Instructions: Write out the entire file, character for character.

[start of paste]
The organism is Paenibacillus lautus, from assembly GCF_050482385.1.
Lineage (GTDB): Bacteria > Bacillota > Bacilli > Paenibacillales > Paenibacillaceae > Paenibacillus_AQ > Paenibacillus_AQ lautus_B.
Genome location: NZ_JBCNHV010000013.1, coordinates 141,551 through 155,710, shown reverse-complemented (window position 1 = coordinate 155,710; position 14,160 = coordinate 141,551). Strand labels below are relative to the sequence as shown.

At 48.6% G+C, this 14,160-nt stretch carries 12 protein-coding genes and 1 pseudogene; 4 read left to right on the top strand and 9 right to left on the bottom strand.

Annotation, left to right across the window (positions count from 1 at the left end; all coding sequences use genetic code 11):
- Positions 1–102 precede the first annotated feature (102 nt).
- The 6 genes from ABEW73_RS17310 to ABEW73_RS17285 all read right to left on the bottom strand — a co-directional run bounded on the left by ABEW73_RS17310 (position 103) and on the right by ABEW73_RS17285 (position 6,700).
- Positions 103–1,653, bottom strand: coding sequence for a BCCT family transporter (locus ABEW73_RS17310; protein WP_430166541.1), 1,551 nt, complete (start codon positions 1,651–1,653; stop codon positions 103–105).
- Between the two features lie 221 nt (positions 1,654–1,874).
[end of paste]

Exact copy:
The organism is Paenibacillus lautus, from assembly GCF_050482385.1.
Lineage (GTDB): Bacteria > Bacillota > Bacilli > Paenibacillales > Paenibacillaceae > Paenibacillus_AQ > Paenibacillus_AQ lautus_B.
Genome location: NZ_JBCNHV010000013.1, coordinates 141,551 through 155,710, shown reverse-complemented (window position 1 = coordinate 155,710; position 14,160 = coordinate 141,551). Strand labels below are relative to the sequence as shown.

At 48.6% G+C, this 14,160-nt stretch carries 12 protein-coding genes and 1 pseudogene; 4 read left to right on the top strand and 9 right to left on the bottom strand.

Annotation, left to right across the window (positions count from 1 at the left end; all coding sequences use genetic code 11):
- Positions 1–102 precede the first annotated feature (102 nt).
- The 6 genes from ABEW73_RS17310 to ABEW73_RS17285 all read right to left on the bottom strand — a co-directional run bounded on the left by ABEW73_RS17310 (position 103) and on the right by ABEW73_RS17285 (position 6,700).
- Positions 103–1,653, bottom strand: coding sequence for a BCCT family transporter (locus ABEW73_RS17310; protein WP_430166541.1), 1,551 nt, complete (start codon positions 1,651–1,653; stop codon positions 103–105).
- Between the two features lie 221 nt (positions 1,654–1,874).